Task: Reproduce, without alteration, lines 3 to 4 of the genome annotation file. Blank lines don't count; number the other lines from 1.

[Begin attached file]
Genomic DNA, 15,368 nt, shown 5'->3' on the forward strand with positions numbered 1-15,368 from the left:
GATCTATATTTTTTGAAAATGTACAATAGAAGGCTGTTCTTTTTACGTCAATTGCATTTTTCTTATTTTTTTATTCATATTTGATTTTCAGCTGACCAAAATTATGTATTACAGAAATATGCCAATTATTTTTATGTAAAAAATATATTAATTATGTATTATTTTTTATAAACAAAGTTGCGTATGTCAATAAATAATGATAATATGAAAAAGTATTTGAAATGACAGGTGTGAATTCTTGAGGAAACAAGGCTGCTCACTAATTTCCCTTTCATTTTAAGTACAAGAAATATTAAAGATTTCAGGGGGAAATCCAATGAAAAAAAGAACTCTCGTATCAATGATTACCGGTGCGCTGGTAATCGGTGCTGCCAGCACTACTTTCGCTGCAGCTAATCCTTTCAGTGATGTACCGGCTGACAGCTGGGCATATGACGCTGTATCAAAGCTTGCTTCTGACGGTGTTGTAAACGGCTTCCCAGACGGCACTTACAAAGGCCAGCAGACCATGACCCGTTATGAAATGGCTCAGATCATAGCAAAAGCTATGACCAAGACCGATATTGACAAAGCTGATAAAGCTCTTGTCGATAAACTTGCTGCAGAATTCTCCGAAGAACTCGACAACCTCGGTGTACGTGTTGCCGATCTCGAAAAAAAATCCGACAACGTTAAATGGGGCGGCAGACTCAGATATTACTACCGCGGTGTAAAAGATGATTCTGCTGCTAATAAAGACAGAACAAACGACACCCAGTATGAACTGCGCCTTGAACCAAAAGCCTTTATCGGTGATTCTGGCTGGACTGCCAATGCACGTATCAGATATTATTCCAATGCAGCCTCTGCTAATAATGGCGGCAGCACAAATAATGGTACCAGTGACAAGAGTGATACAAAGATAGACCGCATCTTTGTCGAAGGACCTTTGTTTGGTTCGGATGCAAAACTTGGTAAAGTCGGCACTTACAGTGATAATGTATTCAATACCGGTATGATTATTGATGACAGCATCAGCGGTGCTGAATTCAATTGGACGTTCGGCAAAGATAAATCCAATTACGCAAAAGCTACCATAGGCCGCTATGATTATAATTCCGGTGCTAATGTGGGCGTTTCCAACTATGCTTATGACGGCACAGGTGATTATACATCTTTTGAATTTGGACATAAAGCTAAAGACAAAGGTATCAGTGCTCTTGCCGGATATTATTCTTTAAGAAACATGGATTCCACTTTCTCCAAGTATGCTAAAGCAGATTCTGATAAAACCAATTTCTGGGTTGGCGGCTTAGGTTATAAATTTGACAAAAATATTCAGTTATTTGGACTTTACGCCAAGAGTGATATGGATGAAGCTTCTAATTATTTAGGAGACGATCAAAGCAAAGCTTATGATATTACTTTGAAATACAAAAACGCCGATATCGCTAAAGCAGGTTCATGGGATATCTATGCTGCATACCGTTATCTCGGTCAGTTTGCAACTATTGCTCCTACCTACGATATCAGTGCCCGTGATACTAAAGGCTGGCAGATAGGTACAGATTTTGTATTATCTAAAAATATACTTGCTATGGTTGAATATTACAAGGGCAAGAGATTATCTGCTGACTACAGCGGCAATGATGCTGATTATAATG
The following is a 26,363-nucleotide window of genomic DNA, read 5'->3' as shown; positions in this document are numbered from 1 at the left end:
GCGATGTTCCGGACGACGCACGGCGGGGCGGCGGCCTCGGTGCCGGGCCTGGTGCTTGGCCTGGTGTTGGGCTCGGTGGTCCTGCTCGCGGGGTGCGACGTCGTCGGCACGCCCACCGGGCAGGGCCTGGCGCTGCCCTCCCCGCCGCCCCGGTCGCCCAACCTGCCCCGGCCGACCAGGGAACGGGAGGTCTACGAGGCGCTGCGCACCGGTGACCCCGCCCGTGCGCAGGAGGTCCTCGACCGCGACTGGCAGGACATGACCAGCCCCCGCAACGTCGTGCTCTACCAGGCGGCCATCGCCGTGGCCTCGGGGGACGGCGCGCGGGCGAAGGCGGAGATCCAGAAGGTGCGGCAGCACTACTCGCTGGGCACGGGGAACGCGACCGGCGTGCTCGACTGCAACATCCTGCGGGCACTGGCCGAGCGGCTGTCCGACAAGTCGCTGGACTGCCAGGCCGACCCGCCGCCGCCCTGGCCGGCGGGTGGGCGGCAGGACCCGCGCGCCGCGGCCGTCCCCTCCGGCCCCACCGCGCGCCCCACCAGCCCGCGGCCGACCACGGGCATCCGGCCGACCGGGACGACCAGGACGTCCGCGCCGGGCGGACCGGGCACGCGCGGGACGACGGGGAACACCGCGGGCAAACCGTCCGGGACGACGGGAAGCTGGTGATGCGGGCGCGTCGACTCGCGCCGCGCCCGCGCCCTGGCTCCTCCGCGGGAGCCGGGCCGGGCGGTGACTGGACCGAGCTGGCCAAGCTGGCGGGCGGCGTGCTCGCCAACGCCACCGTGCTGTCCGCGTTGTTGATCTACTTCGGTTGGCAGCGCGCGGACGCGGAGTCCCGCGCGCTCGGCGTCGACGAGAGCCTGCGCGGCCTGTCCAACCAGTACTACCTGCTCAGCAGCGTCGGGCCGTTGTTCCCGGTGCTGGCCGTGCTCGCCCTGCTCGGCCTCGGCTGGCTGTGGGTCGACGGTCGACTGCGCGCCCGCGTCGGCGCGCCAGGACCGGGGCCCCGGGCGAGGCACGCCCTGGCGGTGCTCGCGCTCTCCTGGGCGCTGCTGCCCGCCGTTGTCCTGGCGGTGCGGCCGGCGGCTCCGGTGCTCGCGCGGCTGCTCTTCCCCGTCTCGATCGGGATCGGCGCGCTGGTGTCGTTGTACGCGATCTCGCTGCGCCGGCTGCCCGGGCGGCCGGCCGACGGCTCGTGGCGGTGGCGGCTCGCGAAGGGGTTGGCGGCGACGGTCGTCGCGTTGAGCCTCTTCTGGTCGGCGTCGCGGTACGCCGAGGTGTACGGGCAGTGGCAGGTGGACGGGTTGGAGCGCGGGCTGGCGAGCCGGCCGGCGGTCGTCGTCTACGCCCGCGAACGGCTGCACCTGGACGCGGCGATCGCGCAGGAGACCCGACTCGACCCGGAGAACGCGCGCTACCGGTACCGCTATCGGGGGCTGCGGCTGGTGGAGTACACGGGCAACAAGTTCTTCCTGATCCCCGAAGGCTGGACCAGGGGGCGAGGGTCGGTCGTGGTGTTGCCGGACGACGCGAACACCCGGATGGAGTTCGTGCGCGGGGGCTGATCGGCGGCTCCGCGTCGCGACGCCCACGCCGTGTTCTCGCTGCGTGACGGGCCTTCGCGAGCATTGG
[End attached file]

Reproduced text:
The following is a 26,363-nucleotide window of genomic DNA, read 5'->3' as shown; positions in this document are numbered from 1 at the left end:
GCGATGTTCCGGACGACGCACGGCGGGGCGGCGGCCTCGGTGCCGGGCCTGGTGCTTGGCCTGGTGTTGGGCTCGGTGGTCCTGCTCGCGGGGTGCGACGTCGTCGGCACGCCCACCGGGCAGGGCCTGGCGCTGCCCTCCCCGCCGCCCCGGTCGCCCAACCTGCCCCGGCCGACCAGGGAACGGGAGGTCTACGAGGCGCTGCGCACCGGTGACCCCGCCCGTGCGCAGGAGGTCCTCGACCGCGACTGGCAGGACATGACCAGCCCCCGCAACGTCGTGCTCTACCAGGCGGCCATCGCCGTGGCCTCGGGGGACGGCGCGCGGGCGAAGGCGGAGATCCAGAAGGTGCGGCAGCACTACTCGCTGGGCACGGGGAACGCGACCGGCGTGCTCGACTGCAACATCCTGCGGGCACTGGCCGAGCGGCTGTCCGACAAGTCGCTGGACTGCCAGGCCGACCCGCCGCCGCCCTGGCCGGCGGGTGGGCGGCAGGACCCGCGCGCCGCGGCCGTCCCCTCCGGCCCCACCGCGCGCCCCACCAGCCCGCGGCCGACCACGGGCATCCGGCCGACCGGGACGACCAGGACGTCCGCGCCGGGCGGACCGGGCACGCGCGGGACGACGGGGAACACCGCGGGCAAACCGTCCGGGACGACGGGAAGCTGGTGATGCGGGCGCGTCGACTCGCGCCGCGCCCGCGCCCTGGCTCCTCCGCGGGAGCCGGGCCGGGCGGTGACTGGACCGAGCTGGCCAAGCTGGCGGGCGGCGTGCTCGCCAACGCCACCGTGCTGTCCGCGTTGTTGATCTACTTCGGTTGGCAGCGCGCGGACGCGGAGTCCCGCGCGCTCGGCGTCGACGAGAGCCTGCGCGGCCTGTCCAACCAGTACTACCTGCTCAGCAGCGTCGGGCCGTTGTTCCCGGTGCTGGCCGTGCTCGCCCTGCTCGGCCTCGGCTGGCTGTGGGTCGACGGTCGACTGCGCGCCCGCGTCGGCGCGCCAGGACCGGGGCCCCGGGCGAGGCACGCCCTGGCGGTGCTCGCGCTCTCCTGGGCGCTGCTGCCCGCCGTTGTCCTGGCGGTGCGGCCGGCGGCTCCGGTGCTCGCGCGGCTGCTCTTCCCCGTCTCGATCGGGATCGGCGCGCTGGTGTCGTTGTACGCGATCTCGCTGCGCCGGCTGCCCGGGCGGCCGGCCGACGGCTCGTGGCGGTGGCGGCTCGCGAAGGGGTTGGCGGCGACGGTCGTCGCGTTGAGCCTCTTCTGGTCGGCGTCGCGGTACGCCGAGGTGTACGGGCAGTGGCAGGTGGACGGGTTGGAGCGCGGGCTGGCGAGCCGGCCGGCGGTCGTCGTCTACGCCCGCGAACGGCTGCACCTGGACGCGGCGATCGCGCAGGAGACCCGACTCGACCCGGAGAACGCGCGCTACCGGTACCGCTATCGGGGGCTGCGGCTGGTGGAGTACACGGGCAACAAGTTCTTCCTGATCCCCGAAGGCTGGACCAGGGGGCGAGGGTCGGTCGTGGTGTTGCCGGACGACGCGAACACCCGGATGGAGTTCGTGCGCGGGGGCTGATCGGCGGCTCCGCGTCGCGACGCCCACGCCGTGTTCTCGCTGCGTGACGGGCCTTCGCGAGCATTGG